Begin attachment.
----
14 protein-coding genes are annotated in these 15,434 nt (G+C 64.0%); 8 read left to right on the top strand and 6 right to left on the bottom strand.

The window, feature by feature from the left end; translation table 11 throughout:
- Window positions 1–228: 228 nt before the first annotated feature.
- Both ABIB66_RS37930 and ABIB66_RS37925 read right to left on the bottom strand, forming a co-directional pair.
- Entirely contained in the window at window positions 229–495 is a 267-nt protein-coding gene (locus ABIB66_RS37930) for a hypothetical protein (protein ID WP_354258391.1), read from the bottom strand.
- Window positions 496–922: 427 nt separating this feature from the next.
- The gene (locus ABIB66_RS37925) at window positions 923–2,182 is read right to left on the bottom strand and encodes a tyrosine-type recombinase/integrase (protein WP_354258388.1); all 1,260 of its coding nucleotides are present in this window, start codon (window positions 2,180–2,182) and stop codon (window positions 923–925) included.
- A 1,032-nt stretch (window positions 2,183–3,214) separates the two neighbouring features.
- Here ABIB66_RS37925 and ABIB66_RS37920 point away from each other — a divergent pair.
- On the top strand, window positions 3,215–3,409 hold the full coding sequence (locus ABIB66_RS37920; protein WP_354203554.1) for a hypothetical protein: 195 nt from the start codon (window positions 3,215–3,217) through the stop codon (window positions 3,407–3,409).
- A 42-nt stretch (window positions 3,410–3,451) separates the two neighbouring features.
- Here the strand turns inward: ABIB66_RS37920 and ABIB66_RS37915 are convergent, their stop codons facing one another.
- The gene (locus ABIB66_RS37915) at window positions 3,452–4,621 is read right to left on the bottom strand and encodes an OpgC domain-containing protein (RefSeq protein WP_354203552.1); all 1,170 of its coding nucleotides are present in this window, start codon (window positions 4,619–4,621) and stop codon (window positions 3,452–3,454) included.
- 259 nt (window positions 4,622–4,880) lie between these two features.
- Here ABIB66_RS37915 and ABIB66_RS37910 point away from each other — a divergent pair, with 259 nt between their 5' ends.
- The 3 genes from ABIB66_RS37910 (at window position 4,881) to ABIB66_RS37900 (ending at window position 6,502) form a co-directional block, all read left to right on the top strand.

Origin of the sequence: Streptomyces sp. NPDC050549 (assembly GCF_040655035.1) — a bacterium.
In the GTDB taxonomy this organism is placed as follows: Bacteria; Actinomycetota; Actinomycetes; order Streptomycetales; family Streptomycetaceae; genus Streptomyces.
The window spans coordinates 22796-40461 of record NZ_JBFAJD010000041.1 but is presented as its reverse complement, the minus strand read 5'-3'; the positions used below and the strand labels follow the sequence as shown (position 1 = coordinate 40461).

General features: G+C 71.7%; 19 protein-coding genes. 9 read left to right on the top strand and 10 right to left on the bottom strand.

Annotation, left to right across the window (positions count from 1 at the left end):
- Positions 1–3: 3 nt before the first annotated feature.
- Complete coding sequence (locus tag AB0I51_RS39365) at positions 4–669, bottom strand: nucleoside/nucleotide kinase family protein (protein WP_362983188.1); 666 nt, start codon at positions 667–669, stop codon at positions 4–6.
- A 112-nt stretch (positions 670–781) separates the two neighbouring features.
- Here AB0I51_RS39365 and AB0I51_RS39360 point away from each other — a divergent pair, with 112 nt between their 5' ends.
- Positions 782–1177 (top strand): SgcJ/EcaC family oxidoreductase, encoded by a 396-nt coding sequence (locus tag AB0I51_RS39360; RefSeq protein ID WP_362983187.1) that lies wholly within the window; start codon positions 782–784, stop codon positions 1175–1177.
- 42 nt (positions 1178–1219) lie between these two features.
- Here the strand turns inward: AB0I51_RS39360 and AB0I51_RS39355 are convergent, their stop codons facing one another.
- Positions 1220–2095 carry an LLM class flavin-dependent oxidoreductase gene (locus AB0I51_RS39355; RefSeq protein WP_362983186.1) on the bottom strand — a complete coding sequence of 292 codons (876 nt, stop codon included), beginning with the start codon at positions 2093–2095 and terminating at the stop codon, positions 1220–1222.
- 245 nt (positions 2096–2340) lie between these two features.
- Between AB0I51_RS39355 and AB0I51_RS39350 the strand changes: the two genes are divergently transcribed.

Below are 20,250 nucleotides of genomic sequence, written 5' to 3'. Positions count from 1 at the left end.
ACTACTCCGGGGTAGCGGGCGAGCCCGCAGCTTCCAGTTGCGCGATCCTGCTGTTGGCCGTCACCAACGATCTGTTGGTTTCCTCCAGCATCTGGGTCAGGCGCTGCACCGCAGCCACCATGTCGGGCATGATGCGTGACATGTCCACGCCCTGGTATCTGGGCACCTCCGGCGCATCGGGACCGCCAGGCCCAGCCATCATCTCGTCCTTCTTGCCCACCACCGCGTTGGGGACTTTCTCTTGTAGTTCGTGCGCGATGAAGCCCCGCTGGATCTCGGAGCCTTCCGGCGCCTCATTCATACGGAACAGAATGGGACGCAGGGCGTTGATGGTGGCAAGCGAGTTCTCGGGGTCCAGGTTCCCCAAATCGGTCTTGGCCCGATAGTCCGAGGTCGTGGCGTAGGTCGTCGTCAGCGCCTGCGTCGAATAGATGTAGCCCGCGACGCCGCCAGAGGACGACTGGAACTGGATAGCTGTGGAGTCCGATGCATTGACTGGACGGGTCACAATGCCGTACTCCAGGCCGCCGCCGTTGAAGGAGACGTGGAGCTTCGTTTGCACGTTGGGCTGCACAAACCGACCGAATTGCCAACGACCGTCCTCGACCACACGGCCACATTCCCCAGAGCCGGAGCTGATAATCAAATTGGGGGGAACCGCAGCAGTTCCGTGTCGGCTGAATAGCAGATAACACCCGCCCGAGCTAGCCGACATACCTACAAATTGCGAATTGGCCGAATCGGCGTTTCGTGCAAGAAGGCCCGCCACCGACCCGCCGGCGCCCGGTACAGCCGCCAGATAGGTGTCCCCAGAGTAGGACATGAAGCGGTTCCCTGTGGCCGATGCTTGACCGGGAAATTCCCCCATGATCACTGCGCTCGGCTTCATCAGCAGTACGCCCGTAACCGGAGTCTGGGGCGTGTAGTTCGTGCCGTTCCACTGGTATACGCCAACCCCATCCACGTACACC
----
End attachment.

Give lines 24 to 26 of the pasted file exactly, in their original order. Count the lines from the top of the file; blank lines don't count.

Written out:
- A 112-nt stretch (positions 670–781) separates the two neighbouring features.
- Here AB0I51_RS39365 and AB0I51_RS39360 point away from each other — a divergent pair, with 112 nt between their 5' ends.
- Positions 782–1177 (top strand): SgcJ/EcaC family oxidoreductase, encoded by a 396-nt coding sequence (locus tag AB0I51_RS39360; RefSeq protein ID WP_362983187.1) that lies wholly within the window; start codon positions 782–784, stop codon positions 1175–1177.